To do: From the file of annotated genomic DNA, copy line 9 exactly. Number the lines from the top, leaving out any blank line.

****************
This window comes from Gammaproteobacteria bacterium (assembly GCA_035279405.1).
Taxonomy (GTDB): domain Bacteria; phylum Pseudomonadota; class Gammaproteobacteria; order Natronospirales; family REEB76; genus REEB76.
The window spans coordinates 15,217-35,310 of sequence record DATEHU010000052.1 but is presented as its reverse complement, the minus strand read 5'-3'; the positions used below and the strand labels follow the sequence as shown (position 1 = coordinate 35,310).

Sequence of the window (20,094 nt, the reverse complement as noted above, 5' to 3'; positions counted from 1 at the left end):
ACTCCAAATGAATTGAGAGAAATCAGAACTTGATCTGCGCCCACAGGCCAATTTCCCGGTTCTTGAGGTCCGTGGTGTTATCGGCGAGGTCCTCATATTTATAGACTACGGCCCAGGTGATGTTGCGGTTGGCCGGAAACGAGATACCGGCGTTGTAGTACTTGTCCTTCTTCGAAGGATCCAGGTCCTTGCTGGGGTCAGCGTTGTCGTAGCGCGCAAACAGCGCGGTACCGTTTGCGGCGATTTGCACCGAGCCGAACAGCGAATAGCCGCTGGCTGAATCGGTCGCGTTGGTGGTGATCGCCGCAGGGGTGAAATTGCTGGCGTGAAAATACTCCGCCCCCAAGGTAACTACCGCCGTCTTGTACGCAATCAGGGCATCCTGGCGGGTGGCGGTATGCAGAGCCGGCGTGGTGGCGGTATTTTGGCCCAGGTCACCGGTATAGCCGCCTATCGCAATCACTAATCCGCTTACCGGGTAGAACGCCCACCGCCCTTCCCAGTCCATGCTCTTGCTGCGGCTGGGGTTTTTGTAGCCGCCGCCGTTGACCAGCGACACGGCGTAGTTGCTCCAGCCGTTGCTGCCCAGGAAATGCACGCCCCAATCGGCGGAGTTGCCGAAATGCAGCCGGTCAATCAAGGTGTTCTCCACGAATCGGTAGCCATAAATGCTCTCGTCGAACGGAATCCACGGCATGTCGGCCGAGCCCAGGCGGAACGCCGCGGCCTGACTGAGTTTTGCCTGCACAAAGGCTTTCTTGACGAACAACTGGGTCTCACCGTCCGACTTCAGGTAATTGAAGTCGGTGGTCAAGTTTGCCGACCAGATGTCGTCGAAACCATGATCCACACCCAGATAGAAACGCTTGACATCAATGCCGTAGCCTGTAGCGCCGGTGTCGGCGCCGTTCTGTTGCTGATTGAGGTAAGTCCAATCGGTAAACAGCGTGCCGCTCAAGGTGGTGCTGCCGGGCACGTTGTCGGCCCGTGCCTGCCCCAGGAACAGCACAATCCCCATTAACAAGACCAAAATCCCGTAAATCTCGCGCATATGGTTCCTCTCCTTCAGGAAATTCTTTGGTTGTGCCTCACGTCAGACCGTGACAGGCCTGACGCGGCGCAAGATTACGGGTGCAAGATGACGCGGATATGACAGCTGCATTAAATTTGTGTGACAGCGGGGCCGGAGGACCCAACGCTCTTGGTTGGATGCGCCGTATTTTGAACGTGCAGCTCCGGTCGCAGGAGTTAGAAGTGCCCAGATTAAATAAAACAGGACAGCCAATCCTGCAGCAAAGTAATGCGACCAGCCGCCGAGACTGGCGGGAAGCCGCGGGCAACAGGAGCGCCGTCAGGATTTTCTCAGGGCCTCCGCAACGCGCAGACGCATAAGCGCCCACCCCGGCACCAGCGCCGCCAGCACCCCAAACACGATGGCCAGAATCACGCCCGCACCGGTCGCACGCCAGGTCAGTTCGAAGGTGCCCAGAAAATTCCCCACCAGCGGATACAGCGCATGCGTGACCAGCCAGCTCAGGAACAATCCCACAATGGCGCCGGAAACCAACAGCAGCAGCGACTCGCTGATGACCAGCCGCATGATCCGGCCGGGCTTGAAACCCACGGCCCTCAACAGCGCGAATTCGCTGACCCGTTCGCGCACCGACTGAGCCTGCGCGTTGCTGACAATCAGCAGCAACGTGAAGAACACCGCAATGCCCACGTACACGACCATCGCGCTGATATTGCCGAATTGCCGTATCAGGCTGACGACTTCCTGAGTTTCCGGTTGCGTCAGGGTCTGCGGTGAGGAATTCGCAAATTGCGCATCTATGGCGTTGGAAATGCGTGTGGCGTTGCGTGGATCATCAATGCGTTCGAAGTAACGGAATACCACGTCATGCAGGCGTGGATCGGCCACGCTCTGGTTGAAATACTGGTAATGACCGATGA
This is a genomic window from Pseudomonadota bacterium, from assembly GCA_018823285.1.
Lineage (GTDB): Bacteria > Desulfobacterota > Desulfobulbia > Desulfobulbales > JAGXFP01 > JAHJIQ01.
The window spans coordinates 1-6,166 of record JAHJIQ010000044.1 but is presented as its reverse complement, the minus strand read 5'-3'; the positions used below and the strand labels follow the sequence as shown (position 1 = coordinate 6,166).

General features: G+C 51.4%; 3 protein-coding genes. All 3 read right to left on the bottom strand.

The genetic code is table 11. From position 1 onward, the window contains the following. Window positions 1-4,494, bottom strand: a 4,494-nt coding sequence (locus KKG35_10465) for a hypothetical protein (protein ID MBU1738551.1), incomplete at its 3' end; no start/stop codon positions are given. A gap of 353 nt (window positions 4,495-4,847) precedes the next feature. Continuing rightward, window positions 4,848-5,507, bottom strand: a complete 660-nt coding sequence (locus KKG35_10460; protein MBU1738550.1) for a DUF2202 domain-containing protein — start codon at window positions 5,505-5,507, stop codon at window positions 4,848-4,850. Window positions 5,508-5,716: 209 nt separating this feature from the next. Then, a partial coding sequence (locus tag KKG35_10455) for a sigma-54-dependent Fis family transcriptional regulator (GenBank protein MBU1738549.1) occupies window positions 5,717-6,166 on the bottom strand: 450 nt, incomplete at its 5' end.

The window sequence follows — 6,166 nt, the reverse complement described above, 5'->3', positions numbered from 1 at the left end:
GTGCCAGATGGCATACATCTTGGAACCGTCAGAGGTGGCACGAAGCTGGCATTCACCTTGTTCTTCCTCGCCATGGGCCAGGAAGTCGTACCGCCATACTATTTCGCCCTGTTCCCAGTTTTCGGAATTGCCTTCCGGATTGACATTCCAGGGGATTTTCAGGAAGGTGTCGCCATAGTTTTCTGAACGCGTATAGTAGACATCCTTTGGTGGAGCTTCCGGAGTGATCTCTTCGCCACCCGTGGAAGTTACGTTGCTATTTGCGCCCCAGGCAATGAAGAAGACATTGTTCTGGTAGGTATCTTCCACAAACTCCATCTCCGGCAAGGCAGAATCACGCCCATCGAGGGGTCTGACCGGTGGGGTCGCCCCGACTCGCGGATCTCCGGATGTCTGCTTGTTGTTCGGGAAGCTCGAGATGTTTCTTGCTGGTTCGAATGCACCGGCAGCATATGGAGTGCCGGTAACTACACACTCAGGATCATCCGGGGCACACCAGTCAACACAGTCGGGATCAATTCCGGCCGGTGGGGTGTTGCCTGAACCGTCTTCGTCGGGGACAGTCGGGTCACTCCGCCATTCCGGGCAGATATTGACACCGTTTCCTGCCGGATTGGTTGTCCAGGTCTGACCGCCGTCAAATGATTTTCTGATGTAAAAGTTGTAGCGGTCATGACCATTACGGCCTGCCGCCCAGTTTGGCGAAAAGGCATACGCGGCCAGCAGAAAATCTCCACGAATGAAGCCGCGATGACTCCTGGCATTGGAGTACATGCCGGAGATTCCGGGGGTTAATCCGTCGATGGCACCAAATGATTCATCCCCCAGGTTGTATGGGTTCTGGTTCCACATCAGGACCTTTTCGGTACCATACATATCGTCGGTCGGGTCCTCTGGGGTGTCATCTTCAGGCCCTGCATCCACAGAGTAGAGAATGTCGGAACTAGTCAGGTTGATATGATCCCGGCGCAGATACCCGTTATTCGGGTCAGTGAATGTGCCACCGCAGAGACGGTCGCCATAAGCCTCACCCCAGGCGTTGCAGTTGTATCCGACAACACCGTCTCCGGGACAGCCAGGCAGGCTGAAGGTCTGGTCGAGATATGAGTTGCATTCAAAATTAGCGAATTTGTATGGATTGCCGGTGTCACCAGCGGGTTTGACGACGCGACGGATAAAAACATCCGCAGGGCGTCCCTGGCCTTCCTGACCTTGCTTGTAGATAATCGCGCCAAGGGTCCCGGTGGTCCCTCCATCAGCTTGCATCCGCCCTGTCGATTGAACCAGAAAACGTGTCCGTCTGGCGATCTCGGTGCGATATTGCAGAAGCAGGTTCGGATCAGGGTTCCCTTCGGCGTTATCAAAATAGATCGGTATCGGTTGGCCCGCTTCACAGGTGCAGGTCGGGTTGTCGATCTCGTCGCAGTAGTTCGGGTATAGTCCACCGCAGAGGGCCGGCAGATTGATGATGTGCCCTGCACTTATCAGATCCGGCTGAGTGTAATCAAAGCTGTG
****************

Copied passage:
General features: G+C 51.4%; 3 protein-coding genes. All 3 read right to left on the bottom strand.